determined to go into combat like his friends, one a pilot, another a frogman,
the third in an elite infantry unit. To volunteer for a combat unit, he would
need his mother to sign a waiver.
“I pleaded with him that he was an only
son. He said that was my problem, not his,” she remembered. “He said, ‘This is
something I have to do now. If anything happens to one of them, I couldn’t live
with myself. I’d get to be 35 and maybe be a bad husband, or a bad father, or a
bad driver. I don’t want to have problems because I didn’t do what I had to
do.’” She couldn’t sleep. She sought advice. A neighbor’s words resonated with
what she’d already realized: “If you raise a child by certain values, and he
wants to live by them, what can you say?” Desheh was designated outstanding
graduate of his drill sergeant’s course, and after officer training, he was
offered a place training future officers. He preferred working with raw
recruits. Stationed on the Bar-Lev line in Sinai with his men in Company 10,
Armored Battalion 79, he brought his older guitar and played through long nights
in the bunkers.
On October 6, 1973, in a surprise attack on Yom Kippur,
100,000 Egyptian soldiers crossed the Suez Canal.
Four hundred and fifty
Israeli soldiers strove in vain to stop them. Sue Desheh heard about the attack
in New York, where she’d gone for a family wedding. She took the first plane
back. In those days, parents could send radio messages to their soldier
children. “Gilad, your Mom is back from the States” was broadcast on air. But
there was no word from him.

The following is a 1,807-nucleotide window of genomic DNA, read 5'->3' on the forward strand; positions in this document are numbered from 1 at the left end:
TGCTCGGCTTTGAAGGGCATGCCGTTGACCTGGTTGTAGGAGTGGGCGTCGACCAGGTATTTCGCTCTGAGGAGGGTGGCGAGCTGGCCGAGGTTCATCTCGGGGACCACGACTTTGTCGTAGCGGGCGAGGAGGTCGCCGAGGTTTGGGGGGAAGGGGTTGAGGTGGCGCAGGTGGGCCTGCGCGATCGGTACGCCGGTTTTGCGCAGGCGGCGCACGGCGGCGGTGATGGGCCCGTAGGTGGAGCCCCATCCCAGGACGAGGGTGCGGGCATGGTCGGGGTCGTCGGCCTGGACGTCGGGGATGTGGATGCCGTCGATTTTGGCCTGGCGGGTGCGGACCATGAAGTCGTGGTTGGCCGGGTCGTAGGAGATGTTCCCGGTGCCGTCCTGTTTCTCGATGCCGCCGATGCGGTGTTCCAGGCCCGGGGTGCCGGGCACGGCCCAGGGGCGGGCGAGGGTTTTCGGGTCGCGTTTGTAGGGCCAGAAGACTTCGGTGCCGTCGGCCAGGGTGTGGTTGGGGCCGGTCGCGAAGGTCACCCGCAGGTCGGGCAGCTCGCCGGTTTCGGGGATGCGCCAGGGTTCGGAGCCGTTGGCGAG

Six weeks after the war began, three figures
appeared at the school where she was teaching: a doctor, a social worker and a
“They told me to sit down,” she said. “I told them I
couldn’t sit when they wanted to tell me something about my son.”
missing, they said.
A week later, the same threesome was
“Again they told me to sit down. I told them I wouldn’t sit when
they told me my son was dead.”
Lt. Gilad Desheh of Company 10, Armored
Battalion 79, was killed on the first day of the war. He was 21.
anyone says that time heals, it isn’t so,” said Sue Desheh the week before
Remembrance Day. “I didn’t get over it. I got used to it. When you lose your
child, you are operating in a cloud. You go on. You continue, because what did
he die for, but to let us live?” SUE DESHEH helped establish a music center for
soldiers in Beit Halohem in Afeka. The vintage Steinway is there.
gave Gilad’s guitar to his girlfriend, but she died young of leukemia and the
guitar came back. Desheh offered it to her nephew, for whom Gilad had been a
role model, but it was his wife Sandy who would cherish it.
wrote “Mom’s Guitar,” says he’s honored that “Gilad’s Guitar” has evolved from
it. He’s hoping to meet Gilad’s mom one day soon.
At this year’s annual
gathering of family, friends and fighters of Company 10, Armored Battalion 79,
Sandy Cash from Detroit and Beit Shemesh will be singing “Gilad’s
First finger, second string Leave the buzz out, make me ring I
know you have a song to sing I’m Gilad’s guitar And never mind the flaws they
made They come with all the dues he paid I sound better the more I’m played And
I hope someday before we’re gone You’ll have a child and pass me on You can
introduce me saying: This was Gilad’s guitar First finger, second fret Listen to
the sound you get I loved him since the day we met I’m Gilad’s guitar In your
hands now Oh, I’m Gilad’s guitar Make us proud.The author is a Jerusalem
writer who focuses on the wondrous stories of modern Israel. She serves as the
Israel Director of Public Relations for Hadassah, the Women’s Zionist
Organization of America. The views in her columns are her own.